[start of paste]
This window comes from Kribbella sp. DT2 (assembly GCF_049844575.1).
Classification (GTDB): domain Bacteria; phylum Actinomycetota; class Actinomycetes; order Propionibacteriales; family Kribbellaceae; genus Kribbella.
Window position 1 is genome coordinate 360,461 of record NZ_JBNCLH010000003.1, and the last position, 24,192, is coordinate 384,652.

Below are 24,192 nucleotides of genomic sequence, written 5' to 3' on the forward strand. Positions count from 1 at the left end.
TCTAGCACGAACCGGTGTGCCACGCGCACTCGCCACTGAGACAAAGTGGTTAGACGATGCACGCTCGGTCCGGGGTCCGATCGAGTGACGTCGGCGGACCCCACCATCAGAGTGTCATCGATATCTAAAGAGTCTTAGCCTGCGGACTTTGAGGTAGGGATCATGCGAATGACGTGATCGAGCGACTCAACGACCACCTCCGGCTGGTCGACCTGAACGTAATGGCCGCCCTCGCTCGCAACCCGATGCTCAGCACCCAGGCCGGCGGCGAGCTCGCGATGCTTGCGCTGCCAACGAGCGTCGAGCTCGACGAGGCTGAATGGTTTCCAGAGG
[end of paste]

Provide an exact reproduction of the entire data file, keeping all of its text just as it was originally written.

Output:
This window comes from Kribbella sp. DT2 (assembly GCF_049844575.1).
Classification (GTDB): domain Bacteria; phylum Actinomycetota; class Actinomycetes; order Propionibacteriales; family Kribbellaceae; genus Kribbella.
Window position 1 is genome coordinate 360,461 of record NZ_JBNCLH010000003.1, and the last position, 24,192, is coordinate 384,652.

Below are 24,192 nucleotides of genomic sequence, written 5' to 3' on the forward strand. Positions count from 1 at the left end.
TCTAGCACGAACCGGTGTGCCACGCGCACTCGCCACTGAGACAAAGTGGTTAGACGATGCACGCTCGGTCCGGGGTCCGATCGAGTGACGTCGGCGGACCCCACCATCAGAGTGTCATCGATATCTAAAGAGTCTTAGCCTGCGGACTTTGAGGTAGGGATCATGCGAATGACGTGATCGAGCGACTCAACGACCACCTCCGGCTGGTCGACCTGAACGTAATGGCCGCCCTCGCTCGCAACCCGATGCTCAGCACCCAGGCCGGCGGCGAGCTCGCGATGCTTGCGCTGCCAACGAGCGTCGAGCTCGACGAGGCTGAATGGTTTCCAGAGG